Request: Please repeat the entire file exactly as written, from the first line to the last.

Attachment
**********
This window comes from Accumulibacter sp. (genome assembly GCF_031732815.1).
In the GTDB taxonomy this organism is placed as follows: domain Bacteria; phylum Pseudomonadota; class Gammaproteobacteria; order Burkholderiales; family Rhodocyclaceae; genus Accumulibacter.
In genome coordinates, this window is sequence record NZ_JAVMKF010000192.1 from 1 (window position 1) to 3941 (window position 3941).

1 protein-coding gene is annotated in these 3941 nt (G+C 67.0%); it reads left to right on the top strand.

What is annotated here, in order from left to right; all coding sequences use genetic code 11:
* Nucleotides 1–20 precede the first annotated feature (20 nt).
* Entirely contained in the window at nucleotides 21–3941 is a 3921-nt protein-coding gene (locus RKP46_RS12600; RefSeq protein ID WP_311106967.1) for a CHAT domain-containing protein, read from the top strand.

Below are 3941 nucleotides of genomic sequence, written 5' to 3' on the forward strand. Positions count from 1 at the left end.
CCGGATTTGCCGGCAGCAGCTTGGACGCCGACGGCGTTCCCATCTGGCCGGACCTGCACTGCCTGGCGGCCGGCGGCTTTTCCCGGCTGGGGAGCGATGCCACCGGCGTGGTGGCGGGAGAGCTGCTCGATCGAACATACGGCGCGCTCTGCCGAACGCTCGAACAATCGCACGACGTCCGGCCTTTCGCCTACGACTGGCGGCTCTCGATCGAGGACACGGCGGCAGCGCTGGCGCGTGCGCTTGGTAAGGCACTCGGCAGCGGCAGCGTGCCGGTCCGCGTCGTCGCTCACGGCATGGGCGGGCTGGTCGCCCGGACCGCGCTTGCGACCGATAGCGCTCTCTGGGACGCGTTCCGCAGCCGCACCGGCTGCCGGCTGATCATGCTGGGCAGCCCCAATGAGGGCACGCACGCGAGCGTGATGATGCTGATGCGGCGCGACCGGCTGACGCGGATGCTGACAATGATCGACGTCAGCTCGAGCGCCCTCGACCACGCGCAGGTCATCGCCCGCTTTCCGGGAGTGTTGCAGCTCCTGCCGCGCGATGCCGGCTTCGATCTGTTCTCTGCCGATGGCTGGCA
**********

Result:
This window comes from Accumulibacter sp. (genome assembly GCF_031732815.1).
In the GTDB taxonomy this organism is placed as follows: domain Bacteria; phylum Pseudomonadota; class Gammaproteobacteria; order Burkholderiales; family Rhodocyclaceae; genus Accumulibacter.
In genome coordinates, this window is sequence record NZ_JAVMKF010000192.1 from 1 (window position 1) to 3941 (window position 3941).

1 protein-coding gene is annotated in these 3941 nt (G+C 67.0%); it reads left to right on the top strand.

What is annotated here, in order from left to right; all coding sequences use genetic code 11:
* Nucleotides 1–20 precede the first annotated feature (20 nt).
* Entirely contained in the window at nucleotides 21–3941 is a 3921-nt protein-coding gene (locus RKP46_RS12600; RefSeq protein ID WP_311106967.1) for a CHAT domain-containing protein, read from the top strand.

Below are 3941 nucleotides of genomic sequence, written 5' to 3' on the forward strand. Positions count from 1 at the left end.
CCGGATTTGCCGGCAGCAGCTTGGACGCCGACGGCGTTCCCATCTGGCCGGACCTGCACTGCCTGGCGGCCGGCGGCTTTTCCCGGCTGGGGAGCGATGCCACCGGCGTGGTGGCGGGAGAGCTGCTCGATCGAACATACGGCGCGCTCTGCCGAACGCTCGAACAATCGCACGACGTCCGGCCTTTCGCCTACGACTGGCGGCTCTCGATCGAGGACACGGCGGCAGCGCTGGCGCGTGCGCTTGGTAAGGCACTCGGCAGCGGCAGCGTGCCGGTCCGCGTCGTCGCTCACGGCATGGGCGGGCTGGTCGCCCGGACCGCGCTTGCGACCGATAGCGCTCTCTGGGACGCGTTCCGCAGCCGCACCGGCTGCCGGCTGATCATGCTGGGCAGCCCCAATGAGGGCACGCACGCGAGCGTGATGATGCTGATGCGGCGCGACCGGCTGACGCGGATGCTGACAATGATCGACGTCAGCTCGAGCGCCCTCGACCACGCGCAGGTCATCGCCCGCTTTCCGGGAGTGTTGCAGCTCCTGCCGCGCGATGCCGGCTTCGATCTGTTCTCTGCCGATGGCTGGCA